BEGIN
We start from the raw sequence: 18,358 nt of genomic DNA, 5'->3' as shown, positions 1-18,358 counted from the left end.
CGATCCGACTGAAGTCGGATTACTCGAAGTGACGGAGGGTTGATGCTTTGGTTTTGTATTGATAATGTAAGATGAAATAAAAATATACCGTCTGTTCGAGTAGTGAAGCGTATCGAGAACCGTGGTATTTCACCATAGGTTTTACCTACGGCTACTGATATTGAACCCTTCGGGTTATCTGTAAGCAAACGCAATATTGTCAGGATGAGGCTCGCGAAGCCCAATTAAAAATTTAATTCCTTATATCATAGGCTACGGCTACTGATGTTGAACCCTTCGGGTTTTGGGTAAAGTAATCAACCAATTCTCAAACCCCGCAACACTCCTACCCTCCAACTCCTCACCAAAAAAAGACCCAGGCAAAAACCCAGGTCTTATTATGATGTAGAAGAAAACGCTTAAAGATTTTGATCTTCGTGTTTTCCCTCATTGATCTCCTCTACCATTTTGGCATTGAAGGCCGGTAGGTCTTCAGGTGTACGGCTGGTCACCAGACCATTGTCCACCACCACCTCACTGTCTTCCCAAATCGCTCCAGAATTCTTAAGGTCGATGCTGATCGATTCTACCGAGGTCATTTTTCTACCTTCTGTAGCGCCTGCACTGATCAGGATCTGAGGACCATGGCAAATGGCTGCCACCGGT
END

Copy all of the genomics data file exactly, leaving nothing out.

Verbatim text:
We start from the raw sequence: 18,358 nt of genomic DNA, 5'->3' as shown, positions 1-18,358 counted from the left end.
CGATCCGACTGAAGTCGGATTACTCGAAGTGACGGAGGGTTGATGCTTTGGTTTTGTATTGATAATGTAAGATGAAATAAAAATATACCGTCTGTTCGAGTAGTGAAGCGTATCGAGAACCGTGGTATTTCACCATAGGTTTTACCTACGGCTACTGATATTGAACCCTTCGGGTTATCTGTAAGCAAACGCAATATTGTCAGGATGAGGCTCGCGAAGCCCAATTAAAAATTTAATTCCTTATATCATAGGCTACGGCTACTGATGTTGAACCCTTCGGGTTTTGGGTAAAGTAATCAACCAATTCTCAAACCCCGCAACACTCCTACCCTCCAACTCCTCACCAAAAAAAGACCCAGGCAAAAACCCAGGTCTTATTATGATGTAGAAGAAAACGCTTAAAGATTTTGATCTTCGTGTTTTCCCTCATTGATCTCCTCTACCATTTTGGCATTGAAGGCCGGTAGGTCTTCAGGTGTACGGCTGGTCACCAGACCATTGTCCACCACCACCTCACTGTCTTCCCAAATCGCTCCAGAATTCTTAAGGTCGATGCTGATCGATTCTACCGAGGTCATTTTTCTACCTTCTGTAGCGCCTGCACTGATCAGGATCTGAGGACCATGGCAAATGGCTGCCACCGGT